Lucky day for all DJVU ransomware victims – free decryption is available
STOP (DJVU) ransomware is finally defeated – the unbeatable malware analyst Michael Gillespie contributed to the most desired ransomware decryptor today. The analyst released a STOP DJVU Decrypter together with Emsisoft, and this tool can decrypt files locked by 148 variants out of 160.
According to Emsisoft, the ransomware encryption was broken by attacking the keystream using side-channel. To clarify, it is the first-ever used method to break ransomware encryption and help victims recover their files on a global scale.
The security firm forecasts that STOP Decryption tool will help approximately 70% of ransomware victims restore their files for free. Unfortunately, for the remaining 12 variants of the ransomware (which mostly emerged at the end of August 2019), no decryption solutions are found. Victims of these versions are advised to backup their files and wait.
Emsisoft reports that there are 116,000 confirmed DJVU ransomware victims and it is believed that the real number of victims is nearly half a million.
STOP/DJVU Decryptor can recover files using OFFLINE keys obtained by the malware researchers, or using encrypted+original file pairs submitted to Emsisoft’s server. In addition, these files must be over 150KB.
Unfortunately, ransomware variants which were pushed at the end of August 2019 (the new variants) cannot be decrypted at a time. Victims of these versions should backup the encoded data and hope for the best.
Beware of the Azorult Trojan bundled with the ransomware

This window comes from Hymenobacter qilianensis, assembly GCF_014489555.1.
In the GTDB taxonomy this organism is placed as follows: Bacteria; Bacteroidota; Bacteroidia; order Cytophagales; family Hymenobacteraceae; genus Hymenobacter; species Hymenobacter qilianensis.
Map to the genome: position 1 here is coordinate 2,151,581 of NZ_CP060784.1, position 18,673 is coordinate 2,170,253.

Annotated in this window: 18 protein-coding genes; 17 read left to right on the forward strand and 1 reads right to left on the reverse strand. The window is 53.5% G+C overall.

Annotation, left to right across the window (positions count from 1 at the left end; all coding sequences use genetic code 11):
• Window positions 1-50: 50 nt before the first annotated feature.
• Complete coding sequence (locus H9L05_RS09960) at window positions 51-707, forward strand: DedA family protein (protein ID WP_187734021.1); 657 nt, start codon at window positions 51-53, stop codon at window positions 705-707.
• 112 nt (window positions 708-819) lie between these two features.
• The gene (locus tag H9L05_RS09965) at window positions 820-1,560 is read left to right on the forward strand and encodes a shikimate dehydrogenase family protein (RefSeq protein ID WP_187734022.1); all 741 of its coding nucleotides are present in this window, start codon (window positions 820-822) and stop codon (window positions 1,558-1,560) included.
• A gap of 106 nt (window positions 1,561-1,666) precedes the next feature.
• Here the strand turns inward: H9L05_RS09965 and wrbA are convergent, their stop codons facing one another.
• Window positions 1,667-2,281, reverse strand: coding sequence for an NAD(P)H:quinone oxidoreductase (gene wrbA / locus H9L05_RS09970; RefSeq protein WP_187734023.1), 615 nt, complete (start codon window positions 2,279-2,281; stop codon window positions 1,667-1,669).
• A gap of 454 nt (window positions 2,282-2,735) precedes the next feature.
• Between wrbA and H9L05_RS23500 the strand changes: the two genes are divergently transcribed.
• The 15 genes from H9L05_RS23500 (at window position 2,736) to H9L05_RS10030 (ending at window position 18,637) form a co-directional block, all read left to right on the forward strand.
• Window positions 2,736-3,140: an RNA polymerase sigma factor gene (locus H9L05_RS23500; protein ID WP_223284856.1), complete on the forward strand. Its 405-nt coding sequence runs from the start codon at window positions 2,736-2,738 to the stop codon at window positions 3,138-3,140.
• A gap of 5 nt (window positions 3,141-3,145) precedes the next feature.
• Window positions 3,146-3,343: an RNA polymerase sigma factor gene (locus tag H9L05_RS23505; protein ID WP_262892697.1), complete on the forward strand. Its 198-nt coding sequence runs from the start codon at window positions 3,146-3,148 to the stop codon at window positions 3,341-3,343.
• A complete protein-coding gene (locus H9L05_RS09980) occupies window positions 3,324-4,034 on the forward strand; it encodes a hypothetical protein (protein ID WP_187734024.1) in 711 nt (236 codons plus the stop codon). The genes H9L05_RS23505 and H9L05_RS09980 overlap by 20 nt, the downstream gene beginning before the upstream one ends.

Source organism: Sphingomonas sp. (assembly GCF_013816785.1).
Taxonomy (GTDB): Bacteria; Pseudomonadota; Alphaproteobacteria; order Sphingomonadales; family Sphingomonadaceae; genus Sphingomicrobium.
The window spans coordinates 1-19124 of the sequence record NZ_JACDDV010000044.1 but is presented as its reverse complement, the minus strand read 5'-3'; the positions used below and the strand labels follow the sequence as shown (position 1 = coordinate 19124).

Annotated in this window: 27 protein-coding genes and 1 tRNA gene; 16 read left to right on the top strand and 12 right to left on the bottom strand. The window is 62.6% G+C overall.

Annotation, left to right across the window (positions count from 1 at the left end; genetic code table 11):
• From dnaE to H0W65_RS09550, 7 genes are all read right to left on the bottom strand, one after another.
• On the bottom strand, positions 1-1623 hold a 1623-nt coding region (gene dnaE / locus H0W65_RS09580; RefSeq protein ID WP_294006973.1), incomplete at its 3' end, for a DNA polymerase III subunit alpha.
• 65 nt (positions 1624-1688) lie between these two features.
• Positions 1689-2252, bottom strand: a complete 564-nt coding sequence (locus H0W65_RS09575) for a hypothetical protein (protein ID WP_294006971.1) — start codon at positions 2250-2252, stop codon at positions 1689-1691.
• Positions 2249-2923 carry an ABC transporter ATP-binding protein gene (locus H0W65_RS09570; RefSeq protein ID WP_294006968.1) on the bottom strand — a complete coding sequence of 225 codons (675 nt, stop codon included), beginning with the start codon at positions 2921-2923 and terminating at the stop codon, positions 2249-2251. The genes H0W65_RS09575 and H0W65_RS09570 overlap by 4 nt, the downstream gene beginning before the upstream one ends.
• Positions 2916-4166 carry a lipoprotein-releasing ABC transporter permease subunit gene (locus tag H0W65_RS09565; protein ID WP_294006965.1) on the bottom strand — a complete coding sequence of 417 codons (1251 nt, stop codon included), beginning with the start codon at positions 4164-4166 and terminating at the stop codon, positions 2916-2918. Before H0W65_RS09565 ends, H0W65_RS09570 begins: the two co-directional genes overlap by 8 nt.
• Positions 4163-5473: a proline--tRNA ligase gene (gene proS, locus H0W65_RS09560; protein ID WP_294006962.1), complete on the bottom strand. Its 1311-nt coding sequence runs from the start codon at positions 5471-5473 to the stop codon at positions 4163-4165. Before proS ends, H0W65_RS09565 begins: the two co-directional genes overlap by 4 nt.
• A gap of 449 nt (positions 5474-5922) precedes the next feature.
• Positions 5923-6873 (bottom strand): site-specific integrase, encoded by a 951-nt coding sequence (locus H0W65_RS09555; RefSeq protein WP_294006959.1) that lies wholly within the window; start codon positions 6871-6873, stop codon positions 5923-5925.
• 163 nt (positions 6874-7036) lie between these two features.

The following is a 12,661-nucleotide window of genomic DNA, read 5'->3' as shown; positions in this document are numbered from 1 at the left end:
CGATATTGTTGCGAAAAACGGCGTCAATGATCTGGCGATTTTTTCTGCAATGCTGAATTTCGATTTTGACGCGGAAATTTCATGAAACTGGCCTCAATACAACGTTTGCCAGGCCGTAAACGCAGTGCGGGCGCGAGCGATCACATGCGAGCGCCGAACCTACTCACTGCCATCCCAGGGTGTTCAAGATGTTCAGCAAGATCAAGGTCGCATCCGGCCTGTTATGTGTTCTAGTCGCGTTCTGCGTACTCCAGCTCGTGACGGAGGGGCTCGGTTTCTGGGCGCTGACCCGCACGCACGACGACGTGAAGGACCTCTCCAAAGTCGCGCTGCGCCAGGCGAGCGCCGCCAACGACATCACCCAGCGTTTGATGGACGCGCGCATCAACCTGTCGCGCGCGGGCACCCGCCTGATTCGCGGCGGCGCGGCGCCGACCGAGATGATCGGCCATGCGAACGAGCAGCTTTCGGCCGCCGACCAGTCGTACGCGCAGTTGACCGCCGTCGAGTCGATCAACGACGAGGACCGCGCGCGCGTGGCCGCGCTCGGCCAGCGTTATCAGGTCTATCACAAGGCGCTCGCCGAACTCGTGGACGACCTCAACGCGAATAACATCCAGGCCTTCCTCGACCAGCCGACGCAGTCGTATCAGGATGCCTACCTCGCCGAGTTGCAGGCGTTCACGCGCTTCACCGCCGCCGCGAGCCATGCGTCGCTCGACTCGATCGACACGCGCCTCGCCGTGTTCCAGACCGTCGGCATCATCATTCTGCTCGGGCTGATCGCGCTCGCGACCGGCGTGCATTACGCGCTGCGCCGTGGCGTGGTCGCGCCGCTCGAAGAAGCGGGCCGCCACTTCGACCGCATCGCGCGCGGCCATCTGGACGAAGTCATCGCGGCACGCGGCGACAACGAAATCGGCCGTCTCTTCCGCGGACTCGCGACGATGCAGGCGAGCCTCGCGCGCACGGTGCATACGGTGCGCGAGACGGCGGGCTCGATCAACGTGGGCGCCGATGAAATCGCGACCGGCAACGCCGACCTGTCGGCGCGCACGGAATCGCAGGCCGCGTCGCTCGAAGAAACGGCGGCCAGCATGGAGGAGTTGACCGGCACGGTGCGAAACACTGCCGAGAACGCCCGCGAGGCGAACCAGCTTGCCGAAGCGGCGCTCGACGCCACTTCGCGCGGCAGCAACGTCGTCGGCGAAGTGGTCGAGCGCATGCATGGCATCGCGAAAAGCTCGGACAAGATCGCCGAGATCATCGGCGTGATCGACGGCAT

This ransomware strain is known to bundle Azorult Trojan alongside it, which, once installed on the target system, starts stealing private data from the computer. Data that it steals mainly consists of logins, passwords, and other private information. It can be later used to empty victim’s bank accounts or be sold on the dark web.
Decryptable versions list
STOP/DJVU Decryptor can restore files locked by OFFLINE keys, and, if you’re lucky, ONLINE keys too. Check the extensions list below for all supported ransomware extensions.
.bora, .reco, .kuub, noos, .nesa, .karl, .kvag, .moka, .shadow, .djvu, .djvur, .djvuu, .udjvu, .uudjvu, .djvuq, .djvus, .djvur, .djvut, .pdff, .tro, .tfude, .tfudeq, .godes, .tfudet, .rumba, .adobe, .adobee, .blower, .promos, .promoz, .promorad, .promock, .promok, .promorad2, .kroput, .kroput1, .pulsar1, .kropun1, .charck, .klope, .kropun, .charcl, .doples, .luces, .luceq, .chech, .proden, .drume, .tronas, .trosak, .grovat, .roland, .refols, .grovas, .raldug, .etols, .guvara, .browec, .norvas, .moresa, .vorasto, .hrosas, .kiratos, .todarius, .hofos, .roldat, .dutan, .sarut, .fedasot, .berost, .forasom, .fordan, .codnat, .codnat1, .bufas, .dotmap, .radman, .ferosas, .rectot, .rezuc, .stone, .skymap, .mogera, .redmat, .lanset, .davda, .poret, .pidom, .pidon, .heroset, .boston, .muslat, .gerosan, .vesad, .horon, .neras, .truke, .dalle, .lotep, .nusar, .litar, .besub, .cezor, .herad, .berosuce, .lokas, .budak, .vusad, .gehad, .gusau, .madek, .darus, .tocue, .lapoi, .todar, .dodoc, .bopador, .novasof, .ntuseg, .ndarod, .access, .format, .nelasod, .mogranos, .cosakos, .nvetud, .lotej, .kovasoh, .prandel, .zatrov, .masok, .brusaf, .londec, .krusop, .mtogas, .nasoh, .nacro, .pedro, .nuksus, .vesrato, .masodas, .cetori, .stare, .carote, .gero, .hese, .seto, .peka, .puma, .pumax, .pumas, .DATAWAIT, .INFOWAIT.
If you are one of the people who were hit by this malicious file-encrypting virus, check the guide on how to decrypt STOP/DJVU encrypted files.
Norbert Webb is the head of Geek’s Advice team. He is the chief editor of the website who controls the quality of content published. The man also loves reading cybersecurity news, testing new software and sharing his insights on them. Norbert says that following his passion for information technology was one of the best decisions he has ever made. “I don’t feel like working while I’m doing something I love.” However, the geek has other interests, such as snowboarding and traveling.